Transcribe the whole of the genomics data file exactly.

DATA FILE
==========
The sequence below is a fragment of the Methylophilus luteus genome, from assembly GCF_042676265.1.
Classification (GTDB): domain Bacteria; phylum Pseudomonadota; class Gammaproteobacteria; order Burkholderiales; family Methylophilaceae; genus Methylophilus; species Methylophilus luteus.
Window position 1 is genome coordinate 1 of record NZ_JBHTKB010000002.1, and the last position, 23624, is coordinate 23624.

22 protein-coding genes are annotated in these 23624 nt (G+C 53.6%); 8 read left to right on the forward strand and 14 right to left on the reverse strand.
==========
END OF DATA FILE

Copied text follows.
The sequence below is a fragment of the Methylophilus luteus genome, from assembly GCF_042676265.1.
Classification (GTDB): domain Bacteria; phylum Pseudomonadota; class Gammaproteobacteria; order Burkholderiales; family Methylophilaceae; genus Methylophilus; species Methylophilus luteus.
Window position 1 is genome coordinate 1 of record NZ_JBHTKB010000002.1, and the last position, 23624, is coordinate 23624.

22 protein-coding genes are annotated in these 23624 nt (G+C 53.6%); 8 read left to right on the forward strand and 14 right to left on the reverse strand.